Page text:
oppn parties One Year Of GST: Critics Must Eat Their Words

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  • Crude prices fall sharply as Saudi Arabia assures normal production in a few weeks. Prices fall by 5.4% to $65.30 per barrel
  • Sensex tumbles 700 points over fears that rising crude prices will deal a body blow to the tottering Indian economy
  • As Rajeev Kumar fails to appear before the CBI despite several notices, the agency forms a special team to locate and apprehend him
  • S Jaishankar says Pakistan is not a normal neighbour and its behaviour is a "set of aberrations"
  • External Affairs Minister S Jaishankar says PoK in Indian territory and the country hopes to have physical jurisdiction over it one day
  • Barasat Sessions court near Kolkata rejects Rajeev Kumar anticipatory bail application citing lack of jurisdiction as the reason
  • PM Modi celebrates his birthday with Narmada aarti and later has lunch with his mother.
  • All 6 Bahujan Samaj Party MLAs merge with the Congress in Rajasthan
  • Bengal CM Mamata Banerjee to meet PM Modi on Wednesday, state issues on the agenda
  • Pakistan to open Kartarpur corridor on Nov 9
  • Rajeev Kumar, ex-police commissioner of Kolkata and wanted for questioning in the Sarada scam does not appear before the CBI despite the state administration requesting him to do so
  • Supreme Court asks the Centre to restore normalcy in J&K but keeping national interest in mind
  • As Trump accepts the invitation to attend a programme in Houston with PM Modi, India rushes to settle trade issues with US
  • After drone attack on Aramco's Suadi Arabia facility, oil prices jump 19% in intra-day trading causing worries for India
  • Imran Khan raises nuclear war bogey again, says if Pakistan loses a conventional war, it might fight till the end with its nuclear arsenal
Sunni Wakf Board and Nirvani Akhara write to the Supreme Court for a negotiated settlement to the Ayodhya dispute
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One Year Of GST: Critics Must Eat Their Words

By Sunil Garodia

About the Author

Sunil Garodia Editor-in-Chief of indiacommentary.com. Current Affairs analyst and political commentator. Writes for a number of publications.
It is one year since the landmark reform GST was introduced in India to subsume 17 taxes and 23 cesses. It was called the “good and simple tax” by PM Modi and was expected to bring a plethora of benefits to the economy and the countrymen. Although it was introduced hastily without the groundwork required to launch such a huge reform having been completed, it needs to be stressed that no tax structure can be fine tuned to be absolutely glitch-free before its launch. It is only after some months – or even years – of being in place that tax systems can be made stable. If we keep that in mind, GST is a huge success.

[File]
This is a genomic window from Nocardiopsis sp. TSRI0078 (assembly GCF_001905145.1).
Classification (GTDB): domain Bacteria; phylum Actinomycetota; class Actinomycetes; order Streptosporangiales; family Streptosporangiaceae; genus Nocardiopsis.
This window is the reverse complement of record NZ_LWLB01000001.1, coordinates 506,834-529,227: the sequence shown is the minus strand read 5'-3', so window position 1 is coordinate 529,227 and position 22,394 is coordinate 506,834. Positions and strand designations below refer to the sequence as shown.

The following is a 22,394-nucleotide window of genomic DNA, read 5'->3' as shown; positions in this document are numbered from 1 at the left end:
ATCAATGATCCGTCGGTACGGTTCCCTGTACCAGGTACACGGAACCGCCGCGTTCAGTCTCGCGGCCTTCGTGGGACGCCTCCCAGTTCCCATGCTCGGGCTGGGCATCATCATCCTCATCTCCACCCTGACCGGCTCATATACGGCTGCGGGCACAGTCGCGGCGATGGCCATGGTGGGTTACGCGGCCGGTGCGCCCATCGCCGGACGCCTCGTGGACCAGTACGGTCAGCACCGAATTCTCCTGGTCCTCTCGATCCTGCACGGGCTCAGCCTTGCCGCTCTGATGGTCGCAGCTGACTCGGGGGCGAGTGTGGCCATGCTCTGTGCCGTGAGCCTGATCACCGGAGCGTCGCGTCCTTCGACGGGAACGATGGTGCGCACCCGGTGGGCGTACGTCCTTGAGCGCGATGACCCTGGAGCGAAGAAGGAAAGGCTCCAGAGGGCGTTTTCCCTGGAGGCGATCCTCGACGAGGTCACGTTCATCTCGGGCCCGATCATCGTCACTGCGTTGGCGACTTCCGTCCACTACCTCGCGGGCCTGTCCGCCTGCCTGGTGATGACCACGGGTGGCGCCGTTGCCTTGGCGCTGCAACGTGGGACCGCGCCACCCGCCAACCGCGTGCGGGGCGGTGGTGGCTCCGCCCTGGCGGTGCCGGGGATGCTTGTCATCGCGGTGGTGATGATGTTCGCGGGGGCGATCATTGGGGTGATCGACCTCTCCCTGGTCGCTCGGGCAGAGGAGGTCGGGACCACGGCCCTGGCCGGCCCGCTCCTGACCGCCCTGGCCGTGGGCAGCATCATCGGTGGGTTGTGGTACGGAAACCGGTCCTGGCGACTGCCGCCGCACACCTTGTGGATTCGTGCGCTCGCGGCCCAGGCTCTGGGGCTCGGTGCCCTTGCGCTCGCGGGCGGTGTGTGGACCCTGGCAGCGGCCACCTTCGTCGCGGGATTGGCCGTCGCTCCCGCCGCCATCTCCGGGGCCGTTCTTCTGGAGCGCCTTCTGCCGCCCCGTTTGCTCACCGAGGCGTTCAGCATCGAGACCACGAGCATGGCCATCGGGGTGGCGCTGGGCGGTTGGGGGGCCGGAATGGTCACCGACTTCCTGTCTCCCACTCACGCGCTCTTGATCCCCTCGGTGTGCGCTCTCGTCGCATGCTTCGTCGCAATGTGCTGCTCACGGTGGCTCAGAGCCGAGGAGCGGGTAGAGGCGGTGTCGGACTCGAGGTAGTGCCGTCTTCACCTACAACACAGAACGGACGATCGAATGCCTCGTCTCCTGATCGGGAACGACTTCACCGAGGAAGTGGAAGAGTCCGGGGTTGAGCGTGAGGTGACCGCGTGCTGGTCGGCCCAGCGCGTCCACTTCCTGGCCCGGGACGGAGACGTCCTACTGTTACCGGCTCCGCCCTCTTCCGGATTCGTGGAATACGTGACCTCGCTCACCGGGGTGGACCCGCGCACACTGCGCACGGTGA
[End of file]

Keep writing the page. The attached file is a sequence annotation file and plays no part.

It also needs to be kept in mind that since most state levies were being subsumed in GST, revenue loss after its implementation would have meant that the states would have suffered and would have called for going back to the old system. Hence, the initial rates were kept high to make them revenue-neutral. Now that compliance has improved (and will improve further as simplification of the filing and reporting process goes on) and collections have surpassed expectations, we can expect rates to be lowered. Despite the prime minister saying that “milk and Mercedes cannot be taxed at the same rate,” we can also expect rationalization of the tax slabs. At present, there are six slabs of 0%, 5%, 12%, 18%, 28% and 28% plus cess. In future, we can hope for just four slabs.

Since the states have gained from the implementation of GST, it should now be impressed upon them that it is necessary to bring petroleum, alcohol, real estate and electricity duty under the net. The Centre should also think of doing away with exemptions and bring all goods and services under GST. Keeping products and services away from any tax system or granting exemptions to some, leaves room for tax avoidance. Since invoice matching is going to be introduced from September 2018, ideally all goods and services must be brought under the net.

It is heartening that the e-way bill system has been implemented without glitches. It will go a long way in reducing corruption at state border and ensure faster movement of goods. Now, the GST Council must gear up to rectify the remaining administrative problems. The problems might even multiply once invoice matching starts. So the council must ensure that the backend remains robust and glitches do not wash away the gains of the last 12 months.